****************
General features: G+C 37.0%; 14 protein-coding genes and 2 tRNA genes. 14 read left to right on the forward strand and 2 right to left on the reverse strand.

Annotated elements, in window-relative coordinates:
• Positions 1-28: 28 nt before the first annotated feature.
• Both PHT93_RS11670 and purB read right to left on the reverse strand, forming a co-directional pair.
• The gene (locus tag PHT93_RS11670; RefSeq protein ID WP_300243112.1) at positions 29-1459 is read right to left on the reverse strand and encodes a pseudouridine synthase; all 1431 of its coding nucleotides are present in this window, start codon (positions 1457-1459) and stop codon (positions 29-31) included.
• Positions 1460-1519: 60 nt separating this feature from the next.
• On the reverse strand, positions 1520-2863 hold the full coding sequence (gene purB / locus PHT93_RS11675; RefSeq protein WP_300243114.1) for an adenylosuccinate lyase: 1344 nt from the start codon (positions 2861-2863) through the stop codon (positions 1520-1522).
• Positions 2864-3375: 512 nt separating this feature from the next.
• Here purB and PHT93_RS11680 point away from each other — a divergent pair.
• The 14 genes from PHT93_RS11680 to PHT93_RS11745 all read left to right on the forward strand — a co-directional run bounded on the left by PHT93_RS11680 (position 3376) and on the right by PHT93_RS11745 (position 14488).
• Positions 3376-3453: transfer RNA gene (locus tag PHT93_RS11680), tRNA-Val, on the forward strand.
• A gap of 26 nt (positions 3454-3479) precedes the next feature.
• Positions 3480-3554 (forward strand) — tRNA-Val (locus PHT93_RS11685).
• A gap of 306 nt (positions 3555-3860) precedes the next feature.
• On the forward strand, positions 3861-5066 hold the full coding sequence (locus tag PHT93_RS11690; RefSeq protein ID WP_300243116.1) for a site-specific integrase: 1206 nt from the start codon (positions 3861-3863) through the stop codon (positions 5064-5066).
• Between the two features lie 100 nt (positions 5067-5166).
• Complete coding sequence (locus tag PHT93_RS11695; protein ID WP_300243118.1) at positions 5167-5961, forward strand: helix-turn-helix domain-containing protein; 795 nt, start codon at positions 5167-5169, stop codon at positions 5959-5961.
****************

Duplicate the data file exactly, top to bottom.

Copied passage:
General features: G+C 37.0%; 14 protein-coding genes and 2 tRNA genes. 14 read left to right on the forward strand and 2 right to left on the reverse strand.

Annotated elements, in window-relative coordinates:
• Positions 1-28: 28 nt before the first annotated feature.
• Both PHT93_RS11670 and purB read right to left on the reverse strand, forming a co-directional pair.
• The gene (locus tag PHT93_RS11670; RefSeq protein ID WP_300243112.1) at positions 29-1459 is read right to left on the reverse strand and encodes a pseudouridine synthase; all 1431 of its coding nucleotides are present in this window, start codon (positions 1457-1459) and stop codon (positions 29-31) included.
• Positions 1460-1519: 60 nt separating this feature from the next.
• On the reverse strand, positions 1520-2863 hold the full coding sequence (gene purB / locus PHT93_RS11675; RefSeq protein WP_300243114.1) for an adenylosuccinate lyase: 1344 nt from the start codon (positions 2861-2863) through the stop codon (positions 1520-1522).
• Positions 2864-3375: 512 nt separating this feature from the next.
• Here purB and PHT93_RS11680 point away from each other — a divergent pair.
• The 14 genes from PHT93_RS11680 to PHT93_RS11745 all read left to right on the forward strand — a co-directional run bounded on the left by PHT93_RS11680 (position 3376) and on the right by PHT93_RS11745 (position 14488).
• Positions 3376-3453: transfer RNA gene (locus tag PHT93_RS11680), tRNA-Val, on the forward strand.
• A gap of 26 nt (positions 3454-3479) precedes the next feature.
• Positions 3480-3554 (forward strand) — tRNA-Val (locus PHT93_RS11685).
• A gap of 306 nt (positions 3555-3860) precedes the next feature.
• On the forward strand, positions 3861-5066 hold the full coding sequence (locus tag PHT93_RS11690; RefSeq protein ID WP_300243116.1) for a site-specific integrase: 1206 nt from the start codon (positions 3861-3863) through the stop codon (positions 5064-5066).
• Between the two features lie 100 nt (positions 5067-5166).
• Complete coding sequence (locus tag PHT93_RS11695; protein ID WP_300243118.1) at positions 5167-5961, forward strand: helix-turn-helix domain-containing protein; 795 nt, start codon at positions 5167-5169, stop codon at positions 5959-5961.